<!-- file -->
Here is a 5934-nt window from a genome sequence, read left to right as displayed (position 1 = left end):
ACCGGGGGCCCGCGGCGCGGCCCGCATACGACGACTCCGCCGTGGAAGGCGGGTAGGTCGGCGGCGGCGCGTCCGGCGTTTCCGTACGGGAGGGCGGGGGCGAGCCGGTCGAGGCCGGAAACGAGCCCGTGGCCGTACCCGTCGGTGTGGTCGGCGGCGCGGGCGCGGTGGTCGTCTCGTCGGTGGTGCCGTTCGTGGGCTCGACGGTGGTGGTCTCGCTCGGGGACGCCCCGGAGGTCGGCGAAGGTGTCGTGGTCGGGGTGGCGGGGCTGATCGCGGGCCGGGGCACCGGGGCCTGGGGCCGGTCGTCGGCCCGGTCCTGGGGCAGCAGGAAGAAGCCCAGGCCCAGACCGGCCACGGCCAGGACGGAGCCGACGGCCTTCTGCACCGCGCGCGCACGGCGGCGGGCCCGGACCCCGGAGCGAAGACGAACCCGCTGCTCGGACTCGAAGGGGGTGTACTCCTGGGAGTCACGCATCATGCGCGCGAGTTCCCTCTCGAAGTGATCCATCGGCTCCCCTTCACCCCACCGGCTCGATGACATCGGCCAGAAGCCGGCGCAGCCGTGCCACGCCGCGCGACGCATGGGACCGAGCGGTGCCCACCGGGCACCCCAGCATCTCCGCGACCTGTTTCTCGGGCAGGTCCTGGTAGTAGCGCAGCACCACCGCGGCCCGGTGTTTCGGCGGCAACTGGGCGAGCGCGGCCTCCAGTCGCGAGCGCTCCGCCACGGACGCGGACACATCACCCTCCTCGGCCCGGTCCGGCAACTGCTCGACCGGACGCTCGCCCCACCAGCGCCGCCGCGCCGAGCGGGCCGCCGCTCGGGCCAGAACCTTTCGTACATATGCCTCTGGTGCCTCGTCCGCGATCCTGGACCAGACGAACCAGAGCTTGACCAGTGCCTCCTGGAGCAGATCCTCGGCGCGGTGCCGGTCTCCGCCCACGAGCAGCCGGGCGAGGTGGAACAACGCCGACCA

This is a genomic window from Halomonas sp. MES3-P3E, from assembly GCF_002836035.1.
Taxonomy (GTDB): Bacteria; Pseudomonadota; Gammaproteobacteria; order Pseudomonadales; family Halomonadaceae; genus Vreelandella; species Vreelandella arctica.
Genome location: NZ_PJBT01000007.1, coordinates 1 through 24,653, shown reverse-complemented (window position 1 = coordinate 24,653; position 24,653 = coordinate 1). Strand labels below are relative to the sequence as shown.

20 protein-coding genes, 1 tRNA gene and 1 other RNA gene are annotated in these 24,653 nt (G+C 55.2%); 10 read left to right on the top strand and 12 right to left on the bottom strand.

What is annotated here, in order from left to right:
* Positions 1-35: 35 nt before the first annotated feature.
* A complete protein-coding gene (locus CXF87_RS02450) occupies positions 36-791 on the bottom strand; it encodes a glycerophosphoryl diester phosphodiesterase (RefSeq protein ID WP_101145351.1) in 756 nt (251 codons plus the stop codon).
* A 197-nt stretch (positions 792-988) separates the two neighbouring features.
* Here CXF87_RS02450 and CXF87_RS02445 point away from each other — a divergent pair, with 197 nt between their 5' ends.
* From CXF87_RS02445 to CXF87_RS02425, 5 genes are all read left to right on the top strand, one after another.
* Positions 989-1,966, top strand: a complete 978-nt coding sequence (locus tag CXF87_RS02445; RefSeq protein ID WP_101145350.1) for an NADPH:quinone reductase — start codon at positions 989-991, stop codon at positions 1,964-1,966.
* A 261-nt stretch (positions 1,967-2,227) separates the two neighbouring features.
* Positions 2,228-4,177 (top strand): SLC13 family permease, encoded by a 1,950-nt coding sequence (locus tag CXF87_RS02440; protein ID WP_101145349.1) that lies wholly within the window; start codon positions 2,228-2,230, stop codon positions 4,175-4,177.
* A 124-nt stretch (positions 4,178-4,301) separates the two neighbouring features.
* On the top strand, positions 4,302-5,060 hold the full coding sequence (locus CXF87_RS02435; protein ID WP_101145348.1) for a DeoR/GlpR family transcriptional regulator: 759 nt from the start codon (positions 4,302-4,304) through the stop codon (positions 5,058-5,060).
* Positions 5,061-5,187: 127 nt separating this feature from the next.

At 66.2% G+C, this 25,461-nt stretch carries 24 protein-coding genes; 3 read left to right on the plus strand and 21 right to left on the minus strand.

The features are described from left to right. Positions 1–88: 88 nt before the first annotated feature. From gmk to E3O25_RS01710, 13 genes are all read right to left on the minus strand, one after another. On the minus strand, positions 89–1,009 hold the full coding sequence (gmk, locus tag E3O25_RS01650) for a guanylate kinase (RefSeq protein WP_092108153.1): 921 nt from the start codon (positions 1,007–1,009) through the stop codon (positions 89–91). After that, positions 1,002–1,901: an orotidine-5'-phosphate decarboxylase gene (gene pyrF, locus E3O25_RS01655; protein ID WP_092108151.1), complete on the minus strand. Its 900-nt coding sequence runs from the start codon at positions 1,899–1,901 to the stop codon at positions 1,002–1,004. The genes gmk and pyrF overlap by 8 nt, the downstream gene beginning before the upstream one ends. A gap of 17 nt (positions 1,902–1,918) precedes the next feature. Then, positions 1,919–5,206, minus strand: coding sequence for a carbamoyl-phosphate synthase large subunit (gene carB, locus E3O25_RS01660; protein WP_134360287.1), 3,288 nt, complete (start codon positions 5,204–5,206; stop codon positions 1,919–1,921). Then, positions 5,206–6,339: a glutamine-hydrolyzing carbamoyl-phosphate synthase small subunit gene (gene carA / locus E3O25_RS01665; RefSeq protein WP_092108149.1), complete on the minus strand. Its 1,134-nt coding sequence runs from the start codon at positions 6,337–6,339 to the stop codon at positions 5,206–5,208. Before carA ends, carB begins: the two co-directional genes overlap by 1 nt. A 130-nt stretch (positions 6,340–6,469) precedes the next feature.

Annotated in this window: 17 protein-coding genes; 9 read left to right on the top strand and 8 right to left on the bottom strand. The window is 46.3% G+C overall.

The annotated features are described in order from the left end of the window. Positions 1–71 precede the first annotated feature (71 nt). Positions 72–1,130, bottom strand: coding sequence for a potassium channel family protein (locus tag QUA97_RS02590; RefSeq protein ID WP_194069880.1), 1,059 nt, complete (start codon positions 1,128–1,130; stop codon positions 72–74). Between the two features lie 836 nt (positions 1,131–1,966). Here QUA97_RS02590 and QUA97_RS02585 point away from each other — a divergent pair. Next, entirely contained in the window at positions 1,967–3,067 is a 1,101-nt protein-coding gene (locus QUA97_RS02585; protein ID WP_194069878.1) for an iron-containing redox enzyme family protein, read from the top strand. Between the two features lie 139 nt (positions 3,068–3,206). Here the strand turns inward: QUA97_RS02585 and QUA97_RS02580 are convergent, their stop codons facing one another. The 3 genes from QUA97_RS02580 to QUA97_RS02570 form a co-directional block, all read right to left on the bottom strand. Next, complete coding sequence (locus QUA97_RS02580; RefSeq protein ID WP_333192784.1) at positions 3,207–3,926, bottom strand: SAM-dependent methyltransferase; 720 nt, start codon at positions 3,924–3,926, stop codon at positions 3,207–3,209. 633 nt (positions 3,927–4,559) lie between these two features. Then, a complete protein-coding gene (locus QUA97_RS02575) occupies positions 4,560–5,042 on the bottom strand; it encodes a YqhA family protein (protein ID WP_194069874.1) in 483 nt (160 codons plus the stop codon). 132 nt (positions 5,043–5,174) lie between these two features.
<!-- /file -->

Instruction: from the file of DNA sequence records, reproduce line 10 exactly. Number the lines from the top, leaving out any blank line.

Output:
* A 197-nt stretch (positions 792-988) separates the two neighbouring features.